(New York) Oil prices fell very slightly on Friday, in a thin market, which accentuated price movements, the day after the announcement of Angola’s exit from the Organization of the Petroleum Exporting Countries ( OPEC).

The price of a barrel of Brent from the North Sea, for delivery in February, fell 0.40% to $79.07.

Its American equivalent, a barrel of West Texas Intermediate (WTI), for delivery the same month, lost 0.44% to 73.56 dollars.

On Monday, due to the Christmas holiday, commodity markets will be closed.

Prices rebounded slightly during the session driven by the situation in the Red Sea, “where security risks weigh on supplies,” recalled Han Tan, Exinity analyst.

A senior official of Yemen’s Iran-backed Houthi rebels said this week that his group’s attacks on merchant ships in the Red Sea would stop only “if Israel stops its crimes and food, medicine and fuel reaches the besieged population” of the Gaza Strip, as part of the conflict between Israel and the Palestinian Islamist movement Hamas.

Several shipping giants still avoid the Red Sea entry or exit point, the strategic Bab al-Mandeb Strait, which separates the Arabian Peninsula from Africa.

This is the case of the British oil and gas major BP, which indicated on Monday that it was suspending all transit in the Red Sea.

More than 20 countries have now joined the US-led coalition to defend maritime traffic in the area.

Added to these uncertainties are other “favorable factors for oil prices”, such as the pivot in monetary policy of the American central bank (Fed), which seems to have said goodbye “to rate increases that destroy demand”, continues the Exinity analyst.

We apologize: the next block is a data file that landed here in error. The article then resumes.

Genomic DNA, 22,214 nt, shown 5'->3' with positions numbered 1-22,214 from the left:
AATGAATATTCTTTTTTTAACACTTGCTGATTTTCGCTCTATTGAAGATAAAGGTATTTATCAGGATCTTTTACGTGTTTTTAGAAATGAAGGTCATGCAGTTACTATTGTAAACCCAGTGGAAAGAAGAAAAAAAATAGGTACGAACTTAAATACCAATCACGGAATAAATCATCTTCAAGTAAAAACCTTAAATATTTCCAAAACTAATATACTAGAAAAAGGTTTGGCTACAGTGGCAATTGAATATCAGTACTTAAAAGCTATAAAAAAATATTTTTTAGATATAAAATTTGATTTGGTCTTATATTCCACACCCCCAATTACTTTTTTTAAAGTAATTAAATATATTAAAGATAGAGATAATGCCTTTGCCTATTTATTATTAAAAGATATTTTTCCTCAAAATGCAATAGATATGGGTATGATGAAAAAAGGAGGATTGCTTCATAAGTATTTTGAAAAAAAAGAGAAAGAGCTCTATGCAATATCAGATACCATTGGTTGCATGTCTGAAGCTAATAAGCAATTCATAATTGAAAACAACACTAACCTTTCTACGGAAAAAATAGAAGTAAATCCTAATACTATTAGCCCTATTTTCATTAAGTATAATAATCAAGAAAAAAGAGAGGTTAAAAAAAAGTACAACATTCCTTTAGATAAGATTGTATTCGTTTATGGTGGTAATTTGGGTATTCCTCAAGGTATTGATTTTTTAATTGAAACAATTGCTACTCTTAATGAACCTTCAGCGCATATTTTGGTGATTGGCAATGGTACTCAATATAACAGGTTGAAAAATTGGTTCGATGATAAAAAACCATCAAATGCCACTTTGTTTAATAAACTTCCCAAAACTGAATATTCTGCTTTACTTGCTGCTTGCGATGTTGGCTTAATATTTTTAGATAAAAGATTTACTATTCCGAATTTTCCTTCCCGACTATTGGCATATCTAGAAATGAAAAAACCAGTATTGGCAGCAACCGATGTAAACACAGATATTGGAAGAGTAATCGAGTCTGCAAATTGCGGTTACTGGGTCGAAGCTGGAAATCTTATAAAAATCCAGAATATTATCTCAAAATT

On Friday, the U.S. PCE inflation index for November came in weaker than expected at 2.6% year-on-year, the lowest since 2021. This is “the best economic news in a long time, and comes just in time for the holiday season,” commented Robert Frick, economist at Navy Federal Credit Union.

These figures confirmed market expectations for a sharp decline in Fed interest rates next year. And lower rates mean a weaker dollar, which traditionally should support demand for black gold, which is denominated in dollars.

On Thursday, the announced departure of Angola from the OEP, against a backdrop of disagreement over oil production quotas, caused a decline in the prices of the two world crude oil benchmarks.

The country is contesting the 1.11 million barrels/day quota set for it by OPEC, with Angola aiming for its own target of 1.18 million barrels/d.

“Once Africa’s largest producer, the country’s production has collapsed by 40% in 8 years due to an unfavorable fiscal environment and the absence of new investments,” says Ipek Ozkardeskaya, analyst at Swissquote, interviewed by AFP, and citing figures from Bloomberg.